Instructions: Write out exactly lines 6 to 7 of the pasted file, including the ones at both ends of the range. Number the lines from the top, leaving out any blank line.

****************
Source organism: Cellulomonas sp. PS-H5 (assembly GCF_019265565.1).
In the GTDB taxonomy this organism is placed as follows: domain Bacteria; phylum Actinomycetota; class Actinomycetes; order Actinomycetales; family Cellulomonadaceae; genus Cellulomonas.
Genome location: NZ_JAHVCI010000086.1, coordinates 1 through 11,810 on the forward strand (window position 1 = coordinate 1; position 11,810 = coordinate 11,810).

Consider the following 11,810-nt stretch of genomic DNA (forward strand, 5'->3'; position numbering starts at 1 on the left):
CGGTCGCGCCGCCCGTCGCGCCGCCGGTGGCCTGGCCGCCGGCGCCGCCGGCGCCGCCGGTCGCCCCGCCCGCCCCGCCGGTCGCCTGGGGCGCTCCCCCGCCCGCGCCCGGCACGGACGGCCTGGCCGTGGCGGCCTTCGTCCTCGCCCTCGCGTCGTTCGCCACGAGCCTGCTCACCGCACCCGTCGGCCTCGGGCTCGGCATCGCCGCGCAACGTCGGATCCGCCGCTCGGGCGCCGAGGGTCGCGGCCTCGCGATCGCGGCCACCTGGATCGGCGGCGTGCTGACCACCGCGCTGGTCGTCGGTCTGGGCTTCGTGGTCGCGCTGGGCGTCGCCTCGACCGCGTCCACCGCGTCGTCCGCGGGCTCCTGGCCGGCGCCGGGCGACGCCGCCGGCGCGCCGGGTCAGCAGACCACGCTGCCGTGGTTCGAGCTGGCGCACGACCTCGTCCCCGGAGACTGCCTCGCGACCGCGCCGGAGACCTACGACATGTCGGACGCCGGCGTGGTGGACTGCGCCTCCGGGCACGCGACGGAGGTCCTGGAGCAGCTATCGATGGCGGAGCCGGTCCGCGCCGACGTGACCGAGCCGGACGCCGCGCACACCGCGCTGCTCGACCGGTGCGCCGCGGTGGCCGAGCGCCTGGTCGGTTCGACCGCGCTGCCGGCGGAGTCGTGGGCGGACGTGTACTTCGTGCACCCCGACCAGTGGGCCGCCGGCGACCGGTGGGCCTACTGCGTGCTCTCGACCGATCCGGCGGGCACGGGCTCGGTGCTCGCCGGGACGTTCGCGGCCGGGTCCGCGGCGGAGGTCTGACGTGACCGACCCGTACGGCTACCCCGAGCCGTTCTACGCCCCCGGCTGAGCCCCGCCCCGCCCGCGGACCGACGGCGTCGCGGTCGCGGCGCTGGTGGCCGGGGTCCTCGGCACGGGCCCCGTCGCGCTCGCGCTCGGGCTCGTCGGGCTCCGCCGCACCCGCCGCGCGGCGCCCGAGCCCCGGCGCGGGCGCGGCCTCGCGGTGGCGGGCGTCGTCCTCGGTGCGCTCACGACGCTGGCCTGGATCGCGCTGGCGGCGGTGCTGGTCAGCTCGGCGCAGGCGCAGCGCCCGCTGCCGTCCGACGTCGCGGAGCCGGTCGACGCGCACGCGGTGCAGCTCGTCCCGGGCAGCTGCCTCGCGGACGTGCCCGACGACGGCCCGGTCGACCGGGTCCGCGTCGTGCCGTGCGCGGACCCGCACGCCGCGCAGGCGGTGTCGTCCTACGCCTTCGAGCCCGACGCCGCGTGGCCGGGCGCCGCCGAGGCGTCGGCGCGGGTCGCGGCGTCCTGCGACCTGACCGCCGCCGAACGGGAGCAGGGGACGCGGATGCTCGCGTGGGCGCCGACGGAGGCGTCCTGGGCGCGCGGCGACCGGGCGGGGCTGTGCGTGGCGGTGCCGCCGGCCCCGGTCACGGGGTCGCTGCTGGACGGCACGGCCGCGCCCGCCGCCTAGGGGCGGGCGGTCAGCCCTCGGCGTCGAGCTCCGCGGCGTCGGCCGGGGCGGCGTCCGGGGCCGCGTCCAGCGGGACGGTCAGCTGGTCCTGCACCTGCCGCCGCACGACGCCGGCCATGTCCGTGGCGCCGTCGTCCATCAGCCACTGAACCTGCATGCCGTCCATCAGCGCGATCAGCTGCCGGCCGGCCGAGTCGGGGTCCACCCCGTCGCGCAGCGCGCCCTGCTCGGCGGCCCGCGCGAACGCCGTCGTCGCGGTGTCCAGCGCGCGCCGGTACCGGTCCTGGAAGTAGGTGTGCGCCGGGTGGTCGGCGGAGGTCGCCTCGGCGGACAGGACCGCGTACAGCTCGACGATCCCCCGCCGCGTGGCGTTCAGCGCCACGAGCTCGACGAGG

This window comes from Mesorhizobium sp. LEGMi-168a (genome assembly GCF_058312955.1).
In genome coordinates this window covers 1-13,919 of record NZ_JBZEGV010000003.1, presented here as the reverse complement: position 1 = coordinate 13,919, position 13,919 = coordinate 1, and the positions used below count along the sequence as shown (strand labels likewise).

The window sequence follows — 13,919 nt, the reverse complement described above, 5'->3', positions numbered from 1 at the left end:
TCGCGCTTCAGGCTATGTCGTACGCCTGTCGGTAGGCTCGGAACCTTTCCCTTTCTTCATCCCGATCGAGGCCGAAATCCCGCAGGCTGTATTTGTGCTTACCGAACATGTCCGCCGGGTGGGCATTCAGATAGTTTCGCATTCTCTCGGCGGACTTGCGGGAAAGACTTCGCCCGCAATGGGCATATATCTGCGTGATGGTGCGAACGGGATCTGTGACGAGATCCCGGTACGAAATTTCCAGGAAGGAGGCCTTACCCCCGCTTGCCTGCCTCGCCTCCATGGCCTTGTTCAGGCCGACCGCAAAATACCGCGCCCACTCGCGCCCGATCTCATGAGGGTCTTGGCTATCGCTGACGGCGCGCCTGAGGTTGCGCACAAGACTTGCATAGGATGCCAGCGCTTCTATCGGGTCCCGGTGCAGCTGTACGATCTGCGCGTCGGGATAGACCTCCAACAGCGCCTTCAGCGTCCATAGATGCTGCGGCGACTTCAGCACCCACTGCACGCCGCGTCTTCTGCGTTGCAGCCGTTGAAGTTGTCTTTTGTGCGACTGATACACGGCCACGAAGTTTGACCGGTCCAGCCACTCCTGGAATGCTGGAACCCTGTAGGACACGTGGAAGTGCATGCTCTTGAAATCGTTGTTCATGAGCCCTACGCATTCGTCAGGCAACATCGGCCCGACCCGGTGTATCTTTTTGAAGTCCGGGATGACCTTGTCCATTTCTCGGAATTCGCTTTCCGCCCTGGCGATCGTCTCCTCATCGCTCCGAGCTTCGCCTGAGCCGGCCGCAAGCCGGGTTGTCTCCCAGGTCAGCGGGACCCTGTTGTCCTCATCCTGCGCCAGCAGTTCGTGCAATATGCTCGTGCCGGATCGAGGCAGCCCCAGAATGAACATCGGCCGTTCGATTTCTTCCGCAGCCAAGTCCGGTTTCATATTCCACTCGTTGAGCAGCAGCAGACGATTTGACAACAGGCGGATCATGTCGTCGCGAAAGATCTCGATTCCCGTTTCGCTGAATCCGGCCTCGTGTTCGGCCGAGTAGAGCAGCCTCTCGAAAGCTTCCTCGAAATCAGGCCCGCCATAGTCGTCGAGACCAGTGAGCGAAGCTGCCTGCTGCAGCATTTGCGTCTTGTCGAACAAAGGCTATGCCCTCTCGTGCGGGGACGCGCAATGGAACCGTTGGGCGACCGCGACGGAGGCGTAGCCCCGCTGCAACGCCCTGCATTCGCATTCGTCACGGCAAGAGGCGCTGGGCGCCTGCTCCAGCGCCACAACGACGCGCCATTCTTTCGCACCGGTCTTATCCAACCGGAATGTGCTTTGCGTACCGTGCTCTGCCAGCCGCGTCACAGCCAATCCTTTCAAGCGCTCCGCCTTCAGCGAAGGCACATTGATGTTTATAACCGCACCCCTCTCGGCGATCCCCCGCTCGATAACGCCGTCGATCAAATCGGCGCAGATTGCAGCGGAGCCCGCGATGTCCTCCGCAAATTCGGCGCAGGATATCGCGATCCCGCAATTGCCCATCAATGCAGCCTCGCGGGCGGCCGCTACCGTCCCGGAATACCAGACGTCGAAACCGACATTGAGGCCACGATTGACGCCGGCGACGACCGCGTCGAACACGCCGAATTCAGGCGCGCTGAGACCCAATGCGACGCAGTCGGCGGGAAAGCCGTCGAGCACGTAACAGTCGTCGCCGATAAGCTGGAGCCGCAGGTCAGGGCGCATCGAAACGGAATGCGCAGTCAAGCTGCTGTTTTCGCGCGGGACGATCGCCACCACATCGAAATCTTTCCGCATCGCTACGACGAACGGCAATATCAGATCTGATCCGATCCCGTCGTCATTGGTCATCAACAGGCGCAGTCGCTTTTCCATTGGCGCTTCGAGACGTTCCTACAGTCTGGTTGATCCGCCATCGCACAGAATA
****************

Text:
This window comes from Mesorhizobium sp. LEGMi-168a (genome assembly GCF_058312955.1).
In genome coordinates this window covers 1-13,919 of record NZ_JBZEGV010000003.1, presented here as the reverse complement: position 1 = coordinate 13,919, position 13,919 = coordinate 1, and the positions used below count along the sequence as shown (strand labels likewise).